What if there were no other form of payment available? He said that in that case, the card actually would be accepted and a manager would take it to the private office and type in the number. From a guest's perspective, it's indigestion-inducing. Most places can key in the number and it's just not a big deal.
That's not the only payment matter on which Bistro Menil digs in its heels. When one guest wanted to pay for wine separately from the rest of the check, he was flat-out told no by his server.
The delicious eggplant fries in whisper-thin rice flour batter are lighter than potatoes.
Outside the front door, there's a big rectangular bed of gray gravel. There is no sidewalk or other flat concrete surface to allow disabled folks to easily get access. An elderly woman on a walker and a gentleman in a wheelchair were observed struggling to make their way across the gravel bed and get to the front door. Martin says the gravel bed allows the restaurant to maintain control over the front patio area and create a physical delineation between the Menil and the restaurant, which is a private, for-profit endeavor. He said the restaurant passed its ADA compliance inspection despite the gravel, but added that he would talk with the co-owner about the issue of people in wheelchairs or with walkers trying to cross it.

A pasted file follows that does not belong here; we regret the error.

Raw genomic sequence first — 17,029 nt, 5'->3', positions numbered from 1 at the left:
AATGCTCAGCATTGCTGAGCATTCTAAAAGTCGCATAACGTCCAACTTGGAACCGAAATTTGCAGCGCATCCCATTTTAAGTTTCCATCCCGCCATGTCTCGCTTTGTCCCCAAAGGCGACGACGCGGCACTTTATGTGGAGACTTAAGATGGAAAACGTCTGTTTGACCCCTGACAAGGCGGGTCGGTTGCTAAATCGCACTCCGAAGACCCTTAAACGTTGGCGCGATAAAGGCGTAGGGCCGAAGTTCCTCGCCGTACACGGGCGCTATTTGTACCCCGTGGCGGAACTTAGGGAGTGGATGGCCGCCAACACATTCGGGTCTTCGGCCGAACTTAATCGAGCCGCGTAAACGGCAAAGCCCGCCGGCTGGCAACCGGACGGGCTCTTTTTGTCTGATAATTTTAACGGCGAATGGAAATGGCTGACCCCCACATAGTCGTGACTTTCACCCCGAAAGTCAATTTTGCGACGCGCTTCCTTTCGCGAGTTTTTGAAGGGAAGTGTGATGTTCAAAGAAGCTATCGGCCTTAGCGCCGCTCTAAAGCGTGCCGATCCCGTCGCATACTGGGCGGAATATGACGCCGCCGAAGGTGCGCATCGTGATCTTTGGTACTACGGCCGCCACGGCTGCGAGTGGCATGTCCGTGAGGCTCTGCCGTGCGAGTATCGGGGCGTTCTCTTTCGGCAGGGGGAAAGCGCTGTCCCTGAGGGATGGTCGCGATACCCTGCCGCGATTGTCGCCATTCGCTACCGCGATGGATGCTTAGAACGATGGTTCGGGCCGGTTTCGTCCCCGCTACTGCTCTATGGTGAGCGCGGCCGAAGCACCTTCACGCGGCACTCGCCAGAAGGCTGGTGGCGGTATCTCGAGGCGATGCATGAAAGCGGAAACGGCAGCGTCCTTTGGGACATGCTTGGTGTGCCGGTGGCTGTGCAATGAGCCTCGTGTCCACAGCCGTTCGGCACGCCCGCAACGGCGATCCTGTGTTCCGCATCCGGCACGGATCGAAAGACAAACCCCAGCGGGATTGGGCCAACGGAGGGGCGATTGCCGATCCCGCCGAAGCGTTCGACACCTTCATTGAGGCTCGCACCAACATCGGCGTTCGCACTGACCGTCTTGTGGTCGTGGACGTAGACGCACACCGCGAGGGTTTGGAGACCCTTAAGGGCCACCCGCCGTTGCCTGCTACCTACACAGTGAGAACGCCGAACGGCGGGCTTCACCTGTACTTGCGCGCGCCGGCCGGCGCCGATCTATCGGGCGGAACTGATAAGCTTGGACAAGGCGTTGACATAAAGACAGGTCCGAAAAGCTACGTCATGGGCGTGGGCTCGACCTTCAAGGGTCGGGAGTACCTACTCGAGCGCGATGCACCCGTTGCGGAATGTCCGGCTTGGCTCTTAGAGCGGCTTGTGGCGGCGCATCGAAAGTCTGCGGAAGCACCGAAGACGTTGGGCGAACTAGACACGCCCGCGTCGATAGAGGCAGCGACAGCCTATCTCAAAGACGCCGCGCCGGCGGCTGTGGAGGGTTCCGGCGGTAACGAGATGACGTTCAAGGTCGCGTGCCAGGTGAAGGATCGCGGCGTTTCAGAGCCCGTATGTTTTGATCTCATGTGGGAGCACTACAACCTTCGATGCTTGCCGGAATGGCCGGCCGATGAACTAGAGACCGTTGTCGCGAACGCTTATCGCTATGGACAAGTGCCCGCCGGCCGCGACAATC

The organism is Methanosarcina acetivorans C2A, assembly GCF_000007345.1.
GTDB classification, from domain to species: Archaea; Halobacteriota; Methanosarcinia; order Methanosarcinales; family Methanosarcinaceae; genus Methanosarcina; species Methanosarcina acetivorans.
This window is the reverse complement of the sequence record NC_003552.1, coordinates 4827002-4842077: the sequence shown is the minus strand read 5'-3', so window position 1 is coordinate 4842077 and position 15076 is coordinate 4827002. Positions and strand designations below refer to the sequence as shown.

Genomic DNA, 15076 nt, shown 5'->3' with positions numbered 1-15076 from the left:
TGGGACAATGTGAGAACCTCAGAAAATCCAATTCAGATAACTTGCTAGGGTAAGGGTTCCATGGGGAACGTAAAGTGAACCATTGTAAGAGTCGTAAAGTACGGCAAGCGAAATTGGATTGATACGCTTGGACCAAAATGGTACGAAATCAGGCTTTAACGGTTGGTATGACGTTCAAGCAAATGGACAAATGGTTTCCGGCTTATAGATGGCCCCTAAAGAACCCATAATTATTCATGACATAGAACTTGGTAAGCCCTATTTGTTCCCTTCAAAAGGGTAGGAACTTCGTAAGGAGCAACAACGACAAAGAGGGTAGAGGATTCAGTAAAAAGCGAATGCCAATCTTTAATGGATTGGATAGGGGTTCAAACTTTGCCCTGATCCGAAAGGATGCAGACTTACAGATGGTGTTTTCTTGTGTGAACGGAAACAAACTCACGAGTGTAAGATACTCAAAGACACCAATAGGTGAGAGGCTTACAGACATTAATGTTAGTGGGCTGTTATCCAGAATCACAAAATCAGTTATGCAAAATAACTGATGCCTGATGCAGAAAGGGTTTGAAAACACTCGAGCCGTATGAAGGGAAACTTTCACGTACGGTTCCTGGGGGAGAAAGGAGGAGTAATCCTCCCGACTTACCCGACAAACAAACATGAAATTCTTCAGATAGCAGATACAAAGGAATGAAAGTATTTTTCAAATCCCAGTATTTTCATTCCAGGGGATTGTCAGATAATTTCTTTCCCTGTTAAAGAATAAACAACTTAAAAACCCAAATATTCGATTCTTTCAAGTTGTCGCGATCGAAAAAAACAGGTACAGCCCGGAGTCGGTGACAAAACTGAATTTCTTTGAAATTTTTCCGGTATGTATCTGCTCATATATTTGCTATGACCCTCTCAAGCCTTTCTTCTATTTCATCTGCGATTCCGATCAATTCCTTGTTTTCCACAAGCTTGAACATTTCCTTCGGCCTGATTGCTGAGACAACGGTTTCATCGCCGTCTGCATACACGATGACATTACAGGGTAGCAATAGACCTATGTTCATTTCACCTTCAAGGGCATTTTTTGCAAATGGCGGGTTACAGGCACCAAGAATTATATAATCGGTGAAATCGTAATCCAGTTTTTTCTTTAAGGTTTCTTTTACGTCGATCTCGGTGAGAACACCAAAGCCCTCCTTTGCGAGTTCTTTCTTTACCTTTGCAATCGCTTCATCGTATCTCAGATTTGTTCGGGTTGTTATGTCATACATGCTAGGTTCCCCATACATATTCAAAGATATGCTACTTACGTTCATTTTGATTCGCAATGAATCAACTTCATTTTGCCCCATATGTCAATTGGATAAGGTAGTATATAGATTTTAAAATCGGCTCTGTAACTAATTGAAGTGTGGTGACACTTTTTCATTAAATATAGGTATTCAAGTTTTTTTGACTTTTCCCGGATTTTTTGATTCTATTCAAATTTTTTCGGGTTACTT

All these functional concerns are just a darn shame, for the eggplant fries in whisper-thin rice-flour batter will create converts, even if they've tried this distant relative of the tomato before and didn't enjoy it. The end result is so much lighter than potatoes -- shatteringly crisp with an excellent balance of salt, garlic, thyme and lemon zest. The areas where a little of the shiny purple-black eggplant skin have been left on are the best, adding a bit of tension to the bite and visual appeal to the exterior. There's a little cup of anchovy aioli alongside that should be used only sparingly, since it is quite pungent.
Compared to typical steakhouse pricing, $28 for a rib eye and two sides is a bargain. The only thing amiss with the rib eye (or entrecôte) was that it arrived rare rather than the requested medium rare (much preferable to overdone) and could have used a touch of salt. The pan sauce was dotted through with whole green peppercorns, and it was fun to catch a few of the mild herbal spheres with each forkful of steak. Take half home. It's even better the next day.